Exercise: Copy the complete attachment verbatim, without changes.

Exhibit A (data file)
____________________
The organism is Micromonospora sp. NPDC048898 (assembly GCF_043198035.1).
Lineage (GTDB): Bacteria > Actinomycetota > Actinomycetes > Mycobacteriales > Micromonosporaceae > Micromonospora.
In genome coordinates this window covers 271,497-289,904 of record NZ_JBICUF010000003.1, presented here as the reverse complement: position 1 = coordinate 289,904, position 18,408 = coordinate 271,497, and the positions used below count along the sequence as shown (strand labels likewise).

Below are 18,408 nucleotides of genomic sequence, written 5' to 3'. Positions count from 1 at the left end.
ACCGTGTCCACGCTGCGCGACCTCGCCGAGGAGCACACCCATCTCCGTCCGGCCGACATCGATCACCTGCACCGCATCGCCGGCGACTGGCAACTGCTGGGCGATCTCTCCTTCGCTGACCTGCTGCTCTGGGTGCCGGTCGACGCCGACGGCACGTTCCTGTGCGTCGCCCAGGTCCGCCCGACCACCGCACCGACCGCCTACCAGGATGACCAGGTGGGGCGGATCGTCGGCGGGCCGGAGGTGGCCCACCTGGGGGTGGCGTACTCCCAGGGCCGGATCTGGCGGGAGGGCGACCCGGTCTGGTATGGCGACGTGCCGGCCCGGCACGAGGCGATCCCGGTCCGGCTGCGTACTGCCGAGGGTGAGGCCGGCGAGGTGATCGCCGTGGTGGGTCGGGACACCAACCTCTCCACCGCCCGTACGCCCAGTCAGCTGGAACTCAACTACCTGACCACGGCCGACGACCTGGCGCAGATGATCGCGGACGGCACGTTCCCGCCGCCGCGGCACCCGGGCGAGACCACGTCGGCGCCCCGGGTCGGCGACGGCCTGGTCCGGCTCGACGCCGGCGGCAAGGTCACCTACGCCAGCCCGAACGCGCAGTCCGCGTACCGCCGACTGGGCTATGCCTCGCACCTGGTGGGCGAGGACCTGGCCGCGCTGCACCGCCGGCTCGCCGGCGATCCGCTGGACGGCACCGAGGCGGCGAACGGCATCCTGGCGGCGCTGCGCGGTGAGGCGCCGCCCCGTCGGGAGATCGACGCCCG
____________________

The organism is Micromonospora sp. NPDC048898 (assembly GCF_043198035.1).
Lineage (GTDB): Bacteria > Actinomycetota > Actinomycetes > Mycobacteriales > Micromonosporaceae > Micromonospora.
In genome coordinates this window covers 271,497-289,904 of record NZ_JBICUF010000003.1, presented here as the reverse complement: position 1 = coordinate 289,904, position 18,408 = coordinate 271,497, and the positions used below count along the sequence as shown (strand labels likewise).

Below are 18,408 nucleotides of genomic sequence, written 5' to 3'. Positions count from 1 at the left end.
ACCGTGTCCACGCTGCGCGACCTCGCCGAGGAGCACACCCATCTCCGTCCGGCCGACATCGATCACCTGCACCGCATCGCCGGCGACTGGCAACTGCTGGGCGATCTCTCCTTCGCTGACCTGCTGCTCTGGGTGCCGGTCGACGCCGACGGCACGTTCCTGTGCGTCGCCCAGGTCCGCCCGACCACCGCACCGACCGCCTACCAGGATGACCAGGTGGGGCGGATCGTCGGCGGGCCGGAGGTGGCCCACCTGGGGGTGGCGTACTCCCAGGGCCGGATCTGGCGGGAGGGCGACCCGGTCTGGTATGGCGACGTGCCGGCCCGGCACGAGGCGATCCCGGTCCGGCTGCGTACTGCCGAGGGTGAGGCCGGCGAGGTGATCGCCGTGGTGGGTCGGGACACCAACCTCTCCACCGCCCGTACGCCCAGTCAGCTGGAACTCAACTACCTGACCACGGCCGACGACCTGGCGCAGATGATCGCGGACGGCACGTTCCCGCCGCCGCGGCACCCGGGCGAGACCACGTCGGCGCCCCGGGTCGGCGACGGCCTGGTCCGGCTCGACGCCGGCGGCAAGGTCACCTACGCCAGCCCGAACGCGCAGTCCGCGTACCGCCGACTGGGCTATGCCTCGCACCTGGTGGGCGAGGACCTGGCCGCGCTGCACCGCCGGCTCGCCGGCGATCCGCTGGACGGCACCGAGGCGGCGAACGGCATCCTGGCGGCGCTGCGCGGTGAGGCGCCGCCCCGTCGGGAGATCGACGCCCG